This was not the first time the Detmold position of the battlefield had been seriously challenged. Archaeologists and historians had previously offered up some seven hundred and fifty alternative sites, but never before had the evidence so strongly favored a new location. Extensive desk research led me to the Kalkriese area, but the actual site was pinpointed almost by accident. One month after arriving in Germany in 1987 to begin a tour of duty with the Armored Field Ambulance unit in Osnabrück, I set off on a journey that would consume years of survey, research, and laborious days when it seemed as if the artifacts and the answers would never come. In the beginning, all I really expected to find was the odd Roman coin or artifact. It had been well established by the resident county archaeologist, Dr Wolfgang Schlüter, that not one Roman coin had been recovered from the Osnabrück area during his thirteen years in office.

My story began to unfold shortly after visiting the local museum, where I first met Dr Schlüter. He was naturally very cautious, but decided to take me at face value. After learning my main interest was Roman history and coins, he suggested I start my search in an area about twelve miles north of the city, saying simply it was worth further study. Among the documents and old papers consulted as part of the research on the area was a series of nineteenth century maps and a thesis by Theodore Mommsen, the nineteenth century German historian.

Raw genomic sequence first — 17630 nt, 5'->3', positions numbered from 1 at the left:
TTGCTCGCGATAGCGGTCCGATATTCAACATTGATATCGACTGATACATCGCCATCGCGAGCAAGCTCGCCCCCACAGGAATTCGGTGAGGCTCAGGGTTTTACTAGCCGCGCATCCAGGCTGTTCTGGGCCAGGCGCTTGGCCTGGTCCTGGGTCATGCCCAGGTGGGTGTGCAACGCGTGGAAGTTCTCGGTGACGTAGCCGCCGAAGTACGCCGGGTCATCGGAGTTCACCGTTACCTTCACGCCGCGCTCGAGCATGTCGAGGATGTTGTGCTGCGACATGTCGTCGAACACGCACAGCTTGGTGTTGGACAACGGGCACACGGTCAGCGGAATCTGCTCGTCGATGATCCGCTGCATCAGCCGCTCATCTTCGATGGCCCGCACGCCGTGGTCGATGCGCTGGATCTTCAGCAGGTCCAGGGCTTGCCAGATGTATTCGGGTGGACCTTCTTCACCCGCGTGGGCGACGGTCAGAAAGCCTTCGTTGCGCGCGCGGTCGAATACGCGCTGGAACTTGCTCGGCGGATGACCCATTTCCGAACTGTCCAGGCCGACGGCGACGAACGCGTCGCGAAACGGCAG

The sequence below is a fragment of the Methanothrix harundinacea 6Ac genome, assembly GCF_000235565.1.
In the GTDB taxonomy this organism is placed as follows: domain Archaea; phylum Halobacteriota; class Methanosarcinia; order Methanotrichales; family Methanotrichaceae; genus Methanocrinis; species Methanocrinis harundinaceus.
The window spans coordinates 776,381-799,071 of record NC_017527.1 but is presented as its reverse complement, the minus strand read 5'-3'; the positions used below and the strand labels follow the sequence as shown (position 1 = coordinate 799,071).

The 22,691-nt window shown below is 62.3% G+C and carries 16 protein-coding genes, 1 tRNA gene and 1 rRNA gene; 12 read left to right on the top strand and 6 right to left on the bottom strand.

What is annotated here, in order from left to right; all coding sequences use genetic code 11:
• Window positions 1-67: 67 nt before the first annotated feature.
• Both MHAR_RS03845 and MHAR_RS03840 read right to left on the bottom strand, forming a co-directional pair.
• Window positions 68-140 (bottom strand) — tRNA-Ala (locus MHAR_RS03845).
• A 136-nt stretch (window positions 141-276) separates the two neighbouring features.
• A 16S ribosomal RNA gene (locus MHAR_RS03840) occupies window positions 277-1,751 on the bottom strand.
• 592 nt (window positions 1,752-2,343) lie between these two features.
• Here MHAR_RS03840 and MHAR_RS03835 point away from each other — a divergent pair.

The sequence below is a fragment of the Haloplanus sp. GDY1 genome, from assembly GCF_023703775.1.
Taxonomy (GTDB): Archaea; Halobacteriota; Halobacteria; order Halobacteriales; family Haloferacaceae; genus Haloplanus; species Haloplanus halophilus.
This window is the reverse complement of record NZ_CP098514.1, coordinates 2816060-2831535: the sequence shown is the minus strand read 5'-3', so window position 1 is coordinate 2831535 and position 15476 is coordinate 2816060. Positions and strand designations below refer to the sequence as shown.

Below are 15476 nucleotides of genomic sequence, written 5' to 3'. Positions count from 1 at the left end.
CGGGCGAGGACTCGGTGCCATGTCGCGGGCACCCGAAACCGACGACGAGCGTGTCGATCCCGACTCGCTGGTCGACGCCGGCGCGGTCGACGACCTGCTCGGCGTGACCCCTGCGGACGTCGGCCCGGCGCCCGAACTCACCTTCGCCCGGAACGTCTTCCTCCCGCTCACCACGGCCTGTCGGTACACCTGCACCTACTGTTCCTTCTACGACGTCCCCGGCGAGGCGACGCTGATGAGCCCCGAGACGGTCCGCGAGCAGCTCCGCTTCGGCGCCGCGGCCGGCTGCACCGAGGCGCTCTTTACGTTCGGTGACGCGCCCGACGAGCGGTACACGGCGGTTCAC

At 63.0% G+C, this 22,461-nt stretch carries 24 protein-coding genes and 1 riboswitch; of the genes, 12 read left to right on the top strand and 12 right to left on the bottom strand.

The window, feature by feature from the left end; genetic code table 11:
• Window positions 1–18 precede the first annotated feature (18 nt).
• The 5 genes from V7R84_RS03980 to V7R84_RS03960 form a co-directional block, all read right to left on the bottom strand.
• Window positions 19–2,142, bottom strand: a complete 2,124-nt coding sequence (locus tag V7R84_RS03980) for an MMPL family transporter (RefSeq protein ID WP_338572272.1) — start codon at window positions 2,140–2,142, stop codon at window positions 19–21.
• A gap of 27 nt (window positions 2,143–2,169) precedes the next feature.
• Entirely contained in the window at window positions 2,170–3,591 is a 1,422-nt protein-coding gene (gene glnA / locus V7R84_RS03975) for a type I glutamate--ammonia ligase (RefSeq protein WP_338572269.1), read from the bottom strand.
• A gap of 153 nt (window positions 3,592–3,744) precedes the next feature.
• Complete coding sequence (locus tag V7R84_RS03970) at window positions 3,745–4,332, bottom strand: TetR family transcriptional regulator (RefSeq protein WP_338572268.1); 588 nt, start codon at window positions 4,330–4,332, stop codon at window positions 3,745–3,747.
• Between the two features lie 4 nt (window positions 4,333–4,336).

Like many other German historians before him, Mommsen believed he had correctly identified the probable site of the "Teutoburger Wald" Varus battlefield. He based his thesis on the fact that resident landowners of the area, the (Baron) von Bar family, had accumulated a large collection of Roman silver and gold coins, a good majority of which were from the reign of Augustus Caesar. Mommsen had originally been informed that the coins had been found by farm workers in the local fields over the previous centuries and accumulated by the von Bar family (whose family tree can be traced back to the early tenth century). However, Mommsen was also informed, perhaps as an adopted defensive stance, that many of the coins had been collected from finds made all over northern Germany, and not exclusively from the local parish area. Nevertheless, he maintained his theory but was never able to advance it in the absence of further evidence.